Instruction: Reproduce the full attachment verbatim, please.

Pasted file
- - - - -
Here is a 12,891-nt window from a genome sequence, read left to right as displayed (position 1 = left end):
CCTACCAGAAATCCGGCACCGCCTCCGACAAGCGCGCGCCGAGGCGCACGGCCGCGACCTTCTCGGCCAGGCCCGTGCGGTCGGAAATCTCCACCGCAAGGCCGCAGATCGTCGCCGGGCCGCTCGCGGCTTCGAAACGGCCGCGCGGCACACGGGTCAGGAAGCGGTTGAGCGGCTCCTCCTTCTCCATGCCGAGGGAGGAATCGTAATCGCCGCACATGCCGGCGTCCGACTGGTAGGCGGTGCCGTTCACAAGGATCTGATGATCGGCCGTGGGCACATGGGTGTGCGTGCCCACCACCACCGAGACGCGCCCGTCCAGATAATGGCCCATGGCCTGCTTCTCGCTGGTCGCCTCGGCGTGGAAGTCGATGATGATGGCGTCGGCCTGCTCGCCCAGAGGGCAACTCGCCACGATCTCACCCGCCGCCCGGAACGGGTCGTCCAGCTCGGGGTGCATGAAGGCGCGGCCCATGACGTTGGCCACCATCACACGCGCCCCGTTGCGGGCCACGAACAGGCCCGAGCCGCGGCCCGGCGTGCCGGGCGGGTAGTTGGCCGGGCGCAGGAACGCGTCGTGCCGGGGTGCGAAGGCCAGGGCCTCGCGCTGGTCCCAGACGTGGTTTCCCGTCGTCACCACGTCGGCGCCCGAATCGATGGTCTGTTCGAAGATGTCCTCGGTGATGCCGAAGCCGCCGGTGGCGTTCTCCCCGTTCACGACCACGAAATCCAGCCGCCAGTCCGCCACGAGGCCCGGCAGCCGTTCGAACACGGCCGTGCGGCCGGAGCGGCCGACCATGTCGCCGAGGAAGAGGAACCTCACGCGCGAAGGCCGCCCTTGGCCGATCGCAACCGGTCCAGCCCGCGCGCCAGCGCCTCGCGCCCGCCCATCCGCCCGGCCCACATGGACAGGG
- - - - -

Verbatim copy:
Here is a 12,891-nt window from a genome sequence, read left to right as displayed (position 1 = left end):
CCTACCAGAAATCCGGCACCGCCTCCGACAAGCGCGCGCCGAGGCGCACGGCCGCGACCTTCTCGGCCAGGCCCGTGCGGTCGGAAATCTCCACCGCAAGGCCGCAGATCGTCGCCGGGCCGCTCGCGGCTTCGAAACGGCCGCGCGGCACACGGGTCAGGAAGCGGTTGAGCGGCTCCTCCTTCTCCATGCCGAGGGAGGAATCGTAATCGCCGCACATGCCGGCGTCCGACTGGTAGGCGGTGCCGTTCACAAGGATCTGATGATCGGCCGTGGGCACATGGGTGTGCGTGCCCACCACCACCGAGACGCGCCCGTCCAGATAATGGCCCATGGCCTGCTTCTCGCTGGTCGCCTCGGCGTGGAAGTCGATGATGATGGCGTCGGCCTGCTCGCCCAGAGGGCAACTCGCCACGATCTCACCCGCCGCCCGGAACGGGTCGTCCAGCTCGGGGTGCATGAAGGCGCGGCCCATGACGTTGGCCACCATCACACGCGCCCCGTTGCGGGCCACGAACAGGCCCGAGCCGCGGCCCGGCGTGCCGGGCGGGTAGTTGGCCGGGCGCAGGAACGCGTCGTGCCGGGGTGCGAAGGCCAGGGCCTCGCGCTGGTCCCAGACGTGGTTTCCCGTCGTCACCACGTCGGCGCCCGAATCGATGGTCTGTTCGAAGATGTCCTCGGTGATGCCGAAGCCGCCGGTGGCGTTCTCCCCGTTCACGACCACGAAATCCAGCCGCCAGTCCGCCACGAGGCCCGGCAGCCGTTCGAACACGGCCGTGCGGCCGGAGCGGCCGACCATGTCGCCGAGGAAGAGGAACCTCACGCGCGAAGGCCGCCCTTGGCCGATCGCAACCGGTCCAGCCCGCGCGCCAGCGCCTCGCGCCCGCCCATCCGCCCGGCCCACATGGACAGGG